How the LunaH-Map mission will map ice at the Moon's south pole
Planetary scientist Craig Hardgrove introduces the LunaH-Map orbiter, which will soon be mapping ice at the lunar pole.
Back in July 2021, my wife and two kids dropped me off at work so I could pick up the LunaH-Map orbiter, pack it up into a case, board a plane and deliver it to NASA’s Kennedy Space Center to be loaded onto the Space Launch System (SLS) rocket.
LunaH-Map (Lunar Polar Hydrogen Mapper) is about the size of a large breakfast cereal box. It is a lunar orbiter that will be launched on the same rocket as the Artemis mission and will make maps of the water-ice across the Moon’s south pole.
LunaH-Map is unique. It has a body made primarily of a light aluminium alloy, with lots of holes to reduce its mass.
While its eyes are made of neutron sensitive crystals that burst with colour in the presence of a neutron or gamma ray, its solar panels absorb all the sunlight that touches them in order to create power.
LunaH-Map communicates using a deep-space radio transceiver and gets around using heated iodine molecules, accelerated out from its back.
It’s not healthy to anthropomorphise a spacecraft too much, but LunaH-Map is almost the same size and weight as my real kids, so it’s hard not to make a comparison!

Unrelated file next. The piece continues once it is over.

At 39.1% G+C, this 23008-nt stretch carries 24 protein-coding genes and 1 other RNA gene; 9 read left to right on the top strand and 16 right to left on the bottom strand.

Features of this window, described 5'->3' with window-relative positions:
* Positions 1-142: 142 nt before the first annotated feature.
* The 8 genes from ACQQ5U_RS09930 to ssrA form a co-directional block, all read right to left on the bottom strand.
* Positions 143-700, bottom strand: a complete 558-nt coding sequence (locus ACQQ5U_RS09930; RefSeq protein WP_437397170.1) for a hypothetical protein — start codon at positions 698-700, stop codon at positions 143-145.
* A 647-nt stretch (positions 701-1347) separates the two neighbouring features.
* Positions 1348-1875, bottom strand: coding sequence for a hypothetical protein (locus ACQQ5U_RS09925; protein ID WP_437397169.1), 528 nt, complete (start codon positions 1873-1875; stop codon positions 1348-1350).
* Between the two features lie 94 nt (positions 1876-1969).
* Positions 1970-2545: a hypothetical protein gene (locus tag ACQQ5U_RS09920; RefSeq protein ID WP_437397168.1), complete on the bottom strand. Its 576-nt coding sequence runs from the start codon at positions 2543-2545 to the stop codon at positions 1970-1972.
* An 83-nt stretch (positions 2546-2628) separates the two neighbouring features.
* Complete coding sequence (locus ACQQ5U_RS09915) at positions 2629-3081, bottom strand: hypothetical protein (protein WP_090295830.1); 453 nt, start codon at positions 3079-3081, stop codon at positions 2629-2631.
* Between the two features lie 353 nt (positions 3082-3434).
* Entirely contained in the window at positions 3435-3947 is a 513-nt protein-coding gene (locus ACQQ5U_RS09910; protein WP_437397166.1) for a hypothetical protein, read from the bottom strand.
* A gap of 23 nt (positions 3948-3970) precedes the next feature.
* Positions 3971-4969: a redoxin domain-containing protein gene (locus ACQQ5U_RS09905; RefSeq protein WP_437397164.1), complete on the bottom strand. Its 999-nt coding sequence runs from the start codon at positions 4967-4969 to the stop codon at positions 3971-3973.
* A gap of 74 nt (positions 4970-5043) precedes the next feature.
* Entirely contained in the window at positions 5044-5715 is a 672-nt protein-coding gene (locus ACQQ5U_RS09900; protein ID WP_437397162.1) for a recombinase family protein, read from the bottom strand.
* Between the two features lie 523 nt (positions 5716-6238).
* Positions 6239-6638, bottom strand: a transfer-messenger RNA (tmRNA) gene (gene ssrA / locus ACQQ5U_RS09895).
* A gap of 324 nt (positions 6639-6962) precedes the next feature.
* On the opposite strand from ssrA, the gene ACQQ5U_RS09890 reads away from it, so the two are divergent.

I felt like a proud dad when I took off the last ‘remove-before-flight’ plug and placed it into the SLS a year ago.
How the LunaH-Map mission came to be
The story of LunaH begins back in 2014, when I put in the proposal. I was four years out of my PhD and wondering why my career hadn’t taken off.
After several attempts at getting funding that went nowhere, I gave it one last-ditch effort – a complete planetary mission proposal from start to end.
The mission became LunaH-Map and to almost everyone’s surprise, it was selected by NASA for their Small Innovative Missions for Planetary Exploration programme.
In the moments after I found this out I was both elated and terrified.
The mission had just a small per cent of a usual planetary budget, raising a host of questions about how we would pull it off.
I would love to say that I had answers to those questions, but in hindsight, I think it takes someone with less experience and a willingness to learn to drive missions forward in these scenarios.
All the technologies that enable LunaH-Map’s scientific measurements were developed over the past seven years, and the spacecraft was assembled in the clean rooms at Arizona State University in early 2021.
As LunaH-Map was a small mission with a small team, I’ve had to spend time handling not only the scientific aspects of the mission, but management, system engineering, navigation, operations, sub-contractor relationships and licensing – the list goes on.
In some ways a new mission like this needed someone a bit naïve, and I’m happy to be the guinea pig for NASA as we figure out together how to make these very small, high-risk, high-reward missions a reality in the future.
All that said, I think we did a great job with the resources we had. The spacecraft we delivered to NASA is in great shape and is capable of completing its scientific mission at the Moon.
I could not be happier because, in a few short months, the LunaH-Map orbiter – strapped to a 5.75 million pound rocket capable of 8.8 million pounds of thrust – will be launched to the Moon, accelerating from Earth at over 4G.
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This article originally appeared in the June 2022 issue of BBC Sky at Night Magazine.